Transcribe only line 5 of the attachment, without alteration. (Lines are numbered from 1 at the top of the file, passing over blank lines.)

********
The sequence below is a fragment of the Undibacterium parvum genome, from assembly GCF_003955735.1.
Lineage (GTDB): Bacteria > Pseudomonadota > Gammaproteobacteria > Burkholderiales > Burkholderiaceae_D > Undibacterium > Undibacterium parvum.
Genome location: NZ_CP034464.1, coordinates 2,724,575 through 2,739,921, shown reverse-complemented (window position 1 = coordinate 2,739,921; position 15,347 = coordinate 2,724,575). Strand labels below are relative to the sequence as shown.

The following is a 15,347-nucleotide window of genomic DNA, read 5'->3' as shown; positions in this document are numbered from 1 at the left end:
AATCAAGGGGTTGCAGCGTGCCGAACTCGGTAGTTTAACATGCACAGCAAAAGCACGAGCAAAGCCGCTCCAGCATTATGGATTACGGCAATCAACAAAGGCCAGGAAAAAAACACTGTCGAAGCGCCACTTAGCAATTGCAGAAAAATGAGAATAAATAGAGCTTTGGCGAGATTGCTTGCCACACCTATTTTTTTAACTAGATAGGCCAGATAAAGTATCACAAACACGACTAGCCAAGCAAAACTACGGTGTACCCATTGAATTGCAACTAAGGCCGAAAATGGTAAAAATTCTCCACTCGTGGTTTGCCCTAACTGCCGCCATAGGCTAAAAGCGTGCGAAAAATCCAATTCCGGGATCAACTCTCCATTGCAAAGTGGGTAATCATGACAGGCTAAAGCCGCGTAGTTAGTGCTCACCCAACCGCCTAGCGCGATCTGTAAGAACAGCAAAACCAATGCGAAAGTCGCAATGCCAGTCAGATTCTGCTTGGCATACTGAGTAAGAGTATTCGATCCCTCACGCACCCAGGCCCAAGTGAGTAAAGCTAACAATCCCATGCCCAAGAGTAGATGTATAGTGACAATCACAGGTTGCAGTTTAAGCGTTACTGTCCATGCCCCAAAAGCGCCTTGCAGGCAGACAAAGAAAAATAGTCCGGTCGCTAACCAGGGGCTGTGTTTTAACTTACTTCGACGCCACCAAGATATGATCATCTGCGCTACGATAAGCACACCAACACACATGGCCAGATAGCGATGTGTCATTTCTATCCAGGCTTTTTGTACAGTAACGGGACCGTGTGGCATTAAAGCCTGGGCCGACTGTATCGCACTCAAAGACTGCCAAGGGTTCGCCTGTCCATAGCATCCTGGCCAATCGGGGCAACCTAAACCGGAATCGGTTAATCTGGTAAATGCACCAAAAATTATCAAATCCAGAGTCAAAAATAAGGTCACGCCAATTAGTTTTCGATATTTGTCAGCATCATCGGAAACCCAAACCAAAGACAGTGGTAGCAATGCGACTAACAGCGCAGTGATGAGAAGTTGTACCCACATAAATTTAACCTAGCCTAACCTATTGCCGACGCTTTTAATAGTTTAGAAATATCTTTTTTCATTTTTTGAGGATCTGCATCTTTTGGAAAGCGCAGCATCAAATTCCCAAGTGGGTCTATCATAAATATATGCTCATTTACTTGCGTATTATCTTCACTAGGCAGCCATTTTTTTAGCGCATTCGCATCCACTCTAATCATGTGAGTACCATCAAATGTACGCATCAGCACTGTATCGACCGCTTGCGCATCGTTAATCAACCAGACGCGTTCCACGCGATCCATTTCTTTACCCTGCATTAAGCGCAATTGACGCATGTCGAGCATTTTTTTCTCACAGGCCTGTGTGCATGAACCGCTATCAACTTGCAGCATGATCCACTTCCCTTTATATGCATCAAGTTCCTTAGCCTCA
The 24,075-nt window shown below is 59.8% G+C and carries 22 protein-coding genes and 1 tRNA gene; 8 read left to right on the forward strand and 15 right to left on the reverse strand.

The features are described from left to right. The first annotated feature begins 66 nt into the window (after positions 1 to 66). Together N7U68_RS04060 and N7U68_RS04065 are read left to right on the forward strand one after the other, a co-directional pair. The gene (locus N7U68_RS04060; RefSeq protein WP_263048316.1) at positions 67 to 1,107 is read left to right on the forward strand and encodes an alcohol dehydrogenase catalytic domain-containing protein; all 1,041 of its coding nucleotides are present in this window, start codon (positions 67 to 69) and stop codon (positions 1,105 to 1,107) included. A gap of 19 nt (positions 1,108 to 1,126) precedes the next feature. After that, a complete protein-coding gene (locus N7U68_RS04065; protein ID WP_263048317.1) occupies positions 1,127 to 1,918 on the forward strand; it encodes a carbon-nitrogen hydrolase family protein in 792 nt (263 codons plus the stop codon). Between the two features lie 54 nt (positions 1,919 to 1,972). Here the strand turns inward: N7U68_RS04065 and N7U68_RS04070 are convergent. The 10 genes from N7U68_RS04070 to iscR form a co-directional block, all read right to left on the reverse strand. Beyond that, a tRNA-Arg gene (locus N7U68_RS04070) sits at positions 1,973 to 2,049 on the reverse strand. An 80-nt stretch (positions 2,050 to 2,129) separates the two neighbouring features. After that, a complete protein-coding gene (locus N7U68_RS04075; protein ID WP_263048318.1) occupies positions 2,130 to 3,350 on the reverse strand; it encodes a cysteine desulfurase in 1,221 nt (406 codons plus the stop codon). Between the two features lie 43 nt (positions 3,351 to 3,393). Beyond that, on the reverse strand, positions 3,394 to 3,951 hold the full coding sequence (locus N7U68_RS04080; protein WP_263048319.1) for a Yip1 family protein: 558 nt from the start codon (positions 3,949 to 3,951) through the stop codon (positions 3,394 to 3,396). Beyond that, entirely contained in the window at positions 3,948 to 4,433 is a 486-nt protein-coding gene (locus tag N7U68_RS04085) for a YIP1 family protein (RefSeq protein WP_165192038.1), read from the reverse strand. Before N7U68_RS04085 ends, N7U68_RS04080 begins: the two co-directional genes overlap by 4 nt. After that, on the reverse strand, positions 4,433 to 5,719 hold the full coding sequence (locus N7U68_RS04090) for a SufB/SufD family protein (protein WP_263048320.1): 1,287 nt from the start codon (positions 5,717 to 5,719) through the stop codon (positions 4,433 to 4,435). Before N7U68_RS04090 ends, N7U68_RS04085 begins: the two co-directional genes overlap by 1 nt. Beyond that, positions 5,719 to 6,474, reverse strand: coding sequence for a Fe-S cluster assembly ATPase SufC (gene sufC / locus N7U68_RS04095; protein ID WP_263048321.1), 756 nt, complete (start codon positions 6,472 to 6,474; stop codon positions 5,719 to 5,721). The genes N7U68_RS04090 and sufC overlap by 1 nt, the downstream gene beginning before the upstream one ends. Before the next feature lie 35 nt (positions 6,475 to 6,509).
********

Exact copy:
AATCAAGGGGTTGCAGCGTGCCGAACTCGGTAGTTTAACATGCACAGCAAAAGCACGAGCAAAGCCGCTCCAGCATTATGGATTACGGCAATCAACAAAGGCCAGGAAAAAAACACTGTCGAAGCGCCACTTAGCAATTGCAGAAAAATGAGAATAAATAGAGCTTTGGCGAGATTGCTTGCCACACCTATTTTTTTAACTAGATAGGCCAGATAAAGTATCACAAACACGACTAGCCAAGCAAAACTACGGTGTACCCATTGAATTGCAACTAAGGCCGAAAATGGTAAAAATTCTCCACTCGTGGTTTGCCCTAACTGCCGCCATAGGCTAAAAGCGTGCGAAAAATCCAATTCCGGGATCAACTCTCCATTGCAAAGTGGGTAATCATGACAGGCTAAAGCCGCGTAGTTAGTGCTCACCCAACCGCCTAGCGCGATCTGTAAGAACAGCAAAACCAATGCGAAAGTCGCAATGCCAGTCAGATTCTGCTTGGCATACTGAGTAAGAGTATTCGATCCCTCACGCACCCAGGCCCAAGTGAGTAAAGCTAACAATCCCATGCCCAAGAGTAGATGTATAGTGACAATCACAGGTTGCAGTTTAAGCGTTACTGTCCATGCCCCAAAAGCGCCTTGCAGGCAGACAAAGAAAAATAGTCCGGTCGCTAACCAGGGGCTGTGTTTTAACTTACTTCGACGCCACCAAGATATGATCATCTGCGCTACGATAAGCACACCAACACACATGGCCAGATAGCGATGTGTCATTTCTATCCAGGCTTTTTGTACAGTAACGGGACCGTGTGGCATTAAAGCCTGGGCCGACTGTATCGCACTCAAAGACTGCCAAGGGTTCGCCTGTCCATAGCATCCTGGCCAATCGGGGCAACCTAAACCGGAATCGGTTAATCTGGTAAATGCACCAAAAATTATCAAATCCAGAGTCAAAAATAAGGTCACGCCAATTAGTTTTCGATATTTGTCAGCATCATCGGAAACCCAAACCAAAGACAGTGGTAGCAATGCGACTAACAGCGCAGTGATGAGAAGTTGTACCCACATAAATTTAACCTAGCCTAACCTATTGCCGACGCTTTTAATAGTTTAGAAATATCTTTTTTCATTTTTTGAGGATCTGCATCTTTTGGAAAGCGCAGCATCAAATTCCCAAGTGGGTCTATCATAAATATATGCTCATTTACTTGCGTATTATCTTCACTAGGCAGCCATTTTTTTAGCGCATTCGCATCCACTCTAATCATGTGAGTACCATCAAATGTACGCATCAGCACTGTATCGACCGCTTGCGCATCGTTAATCAACCAGACGCGTTCCACGCGATCCATTTCTTTACCCTGCATTAAGCGCAATTGACGCATGTCGAGCATTTTTTTCTCACAGGCCTGTGTGCATGAACCGCTATCAACTTGCAGCATGATCCACTTCCCTTTATATGCATCAAGTTCCTTAGCCTCA